Our business world and the landscape it exists in is constantly evolving and changing. And because of this, many employees who have “traditional” careers need to develop the skills and mindsets that are usually associated with business ownership and entrepreneurism. Ultimately, workers need to take a different approach to how they manage their careers to make progress and achieve success.
Today, our work lives have transitioned from being role-based to project-based. As such, many workers find themselves working in a business model that is team-centric and flat. There is little hierarchal structure and more focus on simply getting the work done, regardless of job title or seniority. Job descriptions have become more fluid and all-encompassing, and to stay relevant, one needs to learn how to navigate this new landscape.
With all of this in mind, employees need to manage themselves as if they are owning and operating their own small business—a “Company of Me.” They must be proactive, progress-oriented, flexible and adaptable, and innovative. Skills and competencies that used to be steadily in the column of small business owners and entrepreneurs are now expected to be universal—and had by job seekers and employees of all stripes.
Marketing & Self-Promotion
Identifying Strengths, Weaknesses, Opportunities & Threats (SWOT)
Personal Financial Planning & Budget Administration
Change Management & Business Transformation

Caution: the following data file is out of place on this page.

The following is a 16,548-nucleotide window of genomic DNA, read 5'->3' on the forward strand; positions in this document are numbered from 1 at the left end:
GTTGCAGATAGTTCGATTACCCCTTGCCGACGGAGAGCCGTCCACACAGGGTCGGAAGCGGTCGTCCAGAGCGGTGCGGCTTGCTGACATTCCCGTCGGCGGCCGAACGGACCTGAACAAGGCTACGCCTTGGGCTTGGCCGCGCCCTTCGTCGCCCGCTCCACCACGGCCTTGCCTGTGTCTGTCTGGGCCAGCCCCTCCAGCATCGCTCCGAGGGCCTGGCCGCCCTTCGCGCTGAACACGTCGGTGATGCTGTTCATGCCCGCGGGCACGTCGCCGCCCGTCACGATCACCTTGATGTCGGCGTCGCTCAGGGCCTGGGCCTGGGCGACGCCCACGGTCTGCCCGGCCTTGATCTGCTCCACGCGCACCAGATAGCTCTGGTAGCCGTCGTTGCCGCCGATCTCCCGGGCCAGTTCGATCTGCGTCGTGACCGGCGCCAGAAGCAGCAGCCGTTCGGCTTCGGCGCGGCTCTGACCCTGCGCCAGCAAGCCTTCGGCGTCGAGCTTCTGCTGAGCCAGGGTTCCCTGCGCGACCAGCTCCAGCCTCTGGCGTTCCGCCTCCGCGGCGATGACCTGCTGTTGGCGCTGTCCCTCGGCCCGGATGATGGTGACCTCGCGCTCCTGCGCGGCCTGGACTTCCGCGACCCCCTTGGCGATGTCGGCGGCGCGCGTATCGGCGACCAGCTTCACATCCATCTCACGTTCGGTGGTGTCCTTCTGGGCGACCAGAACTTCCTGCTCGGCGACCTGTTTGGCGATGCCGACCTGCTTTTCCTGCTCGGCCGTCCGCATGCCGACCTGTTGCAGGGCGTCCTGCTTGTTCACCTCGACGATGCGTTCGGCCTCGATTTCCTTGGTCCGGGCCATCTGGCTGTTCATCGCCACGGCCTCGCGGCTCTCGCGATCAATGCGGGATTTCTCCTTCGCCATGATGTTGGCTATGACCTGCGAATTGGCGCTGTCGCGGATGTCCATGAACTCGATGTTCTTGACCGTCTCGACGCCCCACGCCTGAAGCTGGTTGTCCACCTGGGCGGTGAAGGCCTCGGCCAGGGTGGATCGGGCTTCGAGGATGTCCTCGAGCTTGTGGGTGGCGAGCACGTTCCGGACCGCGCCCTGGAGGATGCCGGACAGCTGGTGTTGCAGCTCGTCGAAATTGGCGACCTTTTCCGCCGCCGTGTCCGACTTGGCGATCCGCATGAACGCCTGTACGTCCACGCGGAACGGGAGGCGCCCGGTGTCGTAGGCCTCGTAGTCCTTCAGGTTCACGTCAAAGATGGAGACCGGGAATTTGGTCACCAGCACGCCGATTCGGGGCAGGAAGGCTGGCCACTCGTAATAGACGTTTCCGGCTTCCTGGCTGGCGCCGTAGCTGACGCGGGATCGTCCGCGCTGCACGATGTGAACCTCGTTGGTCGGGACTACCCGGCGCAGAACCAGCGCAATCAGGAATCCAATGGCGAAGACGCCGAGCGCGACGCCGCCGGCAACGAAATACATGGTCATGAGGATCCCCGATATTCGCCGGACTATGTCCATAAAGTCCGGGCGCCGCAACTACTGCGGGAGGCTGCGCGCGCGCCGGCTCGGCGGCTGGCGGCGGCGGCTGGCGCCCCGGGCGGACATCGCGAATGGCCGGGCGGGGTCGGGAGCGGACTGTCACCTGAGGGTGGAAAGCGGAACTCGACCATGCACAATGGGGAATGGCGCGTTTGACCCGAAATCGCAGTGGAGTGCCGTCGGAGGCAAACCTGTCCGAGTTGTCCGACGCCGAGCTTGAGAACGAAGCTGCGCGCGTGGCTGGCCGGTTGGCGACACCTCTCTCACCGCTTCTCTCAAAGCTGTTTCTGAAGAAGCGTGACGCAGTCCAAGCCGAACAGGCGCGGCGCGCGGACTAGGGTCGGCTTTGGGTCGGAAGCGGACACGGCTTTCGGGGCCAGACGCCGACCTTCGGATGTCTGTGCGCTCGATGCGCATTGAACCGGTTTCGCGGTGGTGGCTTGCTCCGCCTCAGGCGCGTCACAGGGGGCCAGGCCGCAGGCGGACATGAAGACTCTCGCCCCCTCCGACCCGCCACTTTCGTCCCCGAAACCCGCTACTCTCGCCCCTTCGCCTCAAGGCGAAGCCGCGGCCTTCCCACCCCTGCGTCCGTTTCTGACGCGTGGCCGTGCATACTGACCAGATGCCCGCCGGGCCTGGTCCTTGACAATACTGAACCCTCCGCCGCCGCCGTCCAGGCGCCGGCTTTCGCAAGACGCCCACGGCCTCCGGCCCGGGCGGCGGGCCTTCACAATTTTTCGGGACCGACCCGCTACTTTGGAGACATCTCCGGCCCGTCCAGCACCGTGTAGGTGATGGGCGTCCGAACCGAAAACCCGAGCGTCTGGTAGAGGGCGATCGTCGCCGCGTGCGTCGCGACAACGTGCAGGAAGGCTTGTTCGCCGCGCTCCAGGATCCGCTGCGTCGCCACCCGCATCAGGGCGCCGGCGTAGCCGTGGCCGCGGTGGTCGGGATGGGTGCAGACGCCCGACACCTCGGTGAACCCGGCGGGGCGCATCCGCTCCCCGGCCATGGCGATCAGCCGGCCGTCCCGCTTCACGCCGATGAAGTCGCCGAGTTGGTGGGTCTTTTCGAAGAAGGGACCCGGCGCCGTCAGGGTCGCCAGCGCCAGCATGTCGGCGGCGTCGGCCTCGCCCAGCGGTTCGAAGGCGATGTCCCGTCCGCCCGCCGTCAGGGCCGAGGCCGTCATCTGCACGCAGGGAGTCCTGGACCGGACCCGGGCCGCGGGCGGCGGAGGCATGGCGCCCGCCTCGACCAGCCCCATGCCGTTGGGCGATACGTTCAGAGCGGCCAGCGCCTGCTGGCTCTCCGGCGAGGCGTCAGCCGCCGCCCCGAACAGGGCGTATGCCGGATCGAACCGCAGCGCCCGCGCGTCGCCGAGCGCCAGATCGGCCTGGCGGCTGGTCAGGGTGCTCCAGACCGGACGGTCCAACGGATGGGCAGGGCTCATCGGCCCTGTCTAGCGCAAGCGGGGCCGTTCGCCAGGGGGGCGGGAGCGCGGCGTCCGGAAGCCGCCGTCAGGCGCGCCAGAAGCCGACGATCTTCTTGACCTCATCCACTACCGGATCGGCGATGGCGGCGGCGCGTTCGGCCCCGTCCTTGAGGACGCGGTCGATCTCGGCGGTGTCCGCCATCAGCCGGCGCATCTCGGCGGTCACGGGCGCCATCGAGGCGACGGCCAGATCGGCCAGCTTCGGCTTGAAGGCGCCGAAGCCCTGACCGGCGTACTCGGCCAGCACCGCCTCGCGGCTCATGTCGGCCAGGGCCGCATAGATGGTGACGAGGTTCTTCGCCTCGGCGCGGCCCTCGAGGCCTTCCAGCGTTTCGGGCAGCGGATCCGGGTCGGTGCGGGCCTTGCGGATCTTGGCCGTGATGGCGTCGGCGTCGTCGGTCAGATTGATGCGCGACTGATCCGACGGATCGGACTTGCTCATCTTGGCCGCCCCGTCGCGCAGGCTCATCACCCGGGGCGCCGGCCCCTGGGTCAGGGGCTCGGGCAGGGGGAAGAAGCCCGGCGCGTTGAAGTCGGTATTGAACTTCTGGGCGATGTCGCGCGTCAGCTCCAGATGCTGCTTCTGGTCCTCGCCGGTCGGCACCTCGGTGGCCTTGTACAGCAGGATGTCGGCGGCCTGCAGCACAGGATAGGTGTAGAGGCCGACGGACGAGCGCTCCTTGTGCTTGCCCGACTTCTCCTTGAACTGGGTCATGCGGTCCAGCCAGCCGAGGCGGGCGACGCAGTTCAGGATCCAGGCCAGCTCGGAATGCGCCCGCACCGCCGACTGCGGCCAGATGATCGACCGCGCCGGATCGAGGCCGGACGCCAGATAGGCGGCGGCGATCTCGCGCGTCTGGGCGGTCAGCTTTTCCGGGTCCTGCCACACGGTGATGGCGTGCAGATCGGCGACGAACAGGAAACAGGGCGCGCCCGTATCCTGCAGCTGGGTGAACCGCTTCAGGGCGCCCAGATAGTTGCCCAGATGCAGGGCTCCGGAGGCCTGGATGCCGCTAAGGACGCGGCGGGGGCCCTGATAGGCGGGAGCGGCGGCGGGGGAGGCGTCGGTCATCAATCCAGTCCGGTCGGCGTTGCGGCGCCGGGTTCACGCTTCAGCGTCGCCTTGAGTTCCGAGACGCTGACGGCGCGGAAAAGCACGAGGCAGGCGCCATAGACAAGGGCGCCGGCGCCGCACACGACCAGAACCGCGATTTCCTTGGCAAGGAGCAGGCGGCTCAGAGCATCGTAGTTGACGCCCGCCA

Agility & Flexibility
Ongoing Education & Professional Development
Industry Developments & Emerging Trends
Thought Leadership & Subject Matter Expertise
Work/Life Balance with a focus on Self-Care, Family, and Health
Ultimately, as a job seeker or employee, you must be mindful and customer-focused, with the “customer” in this scenario being the company or organization that you serve currently or where you are seeking employment. You must be able to identify unmet needs or gaps in service and showcase how you, in fact, can address that issue. It is imperative for you to truly identify, understand, and further develop your skillset and experience so your value is obvious and sought after by an employer.
Now, the roadmap for developing and implementing these competencies and abilities is centered on architecting your own personal development plan and then adhering to it in order to keep your skills sharp and always relevant. Identify your strengths as well as your weaknesses to chart a course for your chosen career path—and then begin putting a plan in action to achieve your targeted goals.
Another helpful tip is to begin or continue expanding your professional network and how visible you are, both in the workplace and in the community. Consider writing an article and posting it on LinkedIn Pulse, Medium, or even on an internal company blog. Set up a professional Twitter account and ensure your LinkedIn profile is complete. Then, engage in thought leadership, sharing interesting and relevant information about what is happening in your field. Also, attend a variety of events—be it in person or virtually—and guarantee your name is well known and viewed in a positive light.
In closing, yes, it is true that so many companies and industries have changed much in recent times—so much so that you may feel worried or uncertain about where your career is heading. However, by charting a plan and plotting a course of action, you can take control of your future and accomplish your career goals. For more information about skill and career development, reach out to the professionals at Performance Staffing Solutions today.